More complex stuff
- Network segmentation can be used to isolate risky devices. Some consumer routers offer the option to create VLANs (virtual local area networks) inside a larger private network. These virtual networks can be used to isolate internet-of-things devices, which researchers have repeatedly shown are full of vulnerabilities. Many IoT devices can be controlled through smartphone apps via external cloud services, so as long as they have Internet access, these devices don't need to be able to communicate with smartphones directly over the local network after the initial set-up. IoT devices often expose unprotected administrative protocols to the local network so an attacker could easily break into such a device from a malware-infected computer, if both are on the same network.
- MAC address filtering can keep rogue devices off your Wi-Fi network. Many routers allow for restricting which devices are allowed on the Wi-Fi network based on their MAC address -- a unique identifier of their physical network card. Enabling this feature can prevent attackers from connecting to a Wi-Fi network even if they stole its password. The downside is that manually whitelisting legitimate devices can quickly become an administrative burden on larger networks.
- Port forwarding should be combined with IP filtering. Services running on a computer behind a router cannot be reached from the internet unless port forwarding rules are defined on the router. Many software programs will attempt to open ports in the router automatically via UPnP, which is not always safe. If UPnP is disabled, rules can be added manually and some routers offer the option to specify the source IP address or netblock that can connect on a specific port to reach a certain service inside the network. For example, if you want to access an FTP server on your home computer from work, you can create a port forwarding rule for port 21 (FTP) in your router, but only allow connections from your company's IP netblock.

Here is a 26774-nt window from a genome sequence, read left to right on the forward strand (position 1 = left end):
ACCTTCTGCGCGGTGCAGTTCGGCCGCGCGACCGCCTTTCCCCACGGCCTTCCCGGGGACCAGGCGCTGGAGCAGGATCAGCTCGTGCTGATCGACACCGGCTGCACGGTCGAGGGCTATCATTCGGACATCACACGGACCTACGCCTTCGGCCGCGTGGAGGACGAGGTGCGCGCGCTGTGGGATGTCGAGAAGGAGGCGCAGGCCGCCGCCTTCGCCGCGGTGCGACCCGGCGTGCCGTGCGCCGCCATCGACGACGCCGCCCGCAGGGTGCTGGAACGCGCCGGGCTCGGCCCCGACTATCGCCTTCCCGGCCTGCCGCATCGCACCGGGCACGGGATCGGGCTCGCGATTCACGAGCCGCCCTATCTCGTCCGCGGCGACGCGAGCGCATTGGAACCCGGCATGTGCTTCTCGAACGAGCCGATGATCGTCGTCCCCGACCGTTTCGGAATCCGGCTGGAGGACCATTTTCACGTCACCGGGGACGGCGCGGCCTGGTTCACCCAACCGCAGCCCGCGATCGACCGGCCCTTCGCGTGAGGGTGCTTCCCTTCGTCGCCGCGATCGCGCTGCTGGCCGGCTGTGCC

- Custom firmware can be more secure than factory firmware. There are several Linux-based, community-maintained firmware projects for a wide range of home routers. OpenWRT, DD-WRT and Asuswrt-Merlin (for Asus routers only) are just some of the most popular ones. These typically offer more advanced features and customizations than factory firmware and their maintainers are quicker to fix flaws when identified than router vendors. Because these firmware packages are aimed at enthusiasts, the number of devices that use them is much lower compared to those that run vendor-supplied firmware. This makes widespread attacks against custom firmware less likely. However, it's very important to keep in mind that loading custom firmware on a router requires a fair amount of technical knowledge, will likely void its warranty and, if done incorrectly, can render the device unusable. You have been warned!
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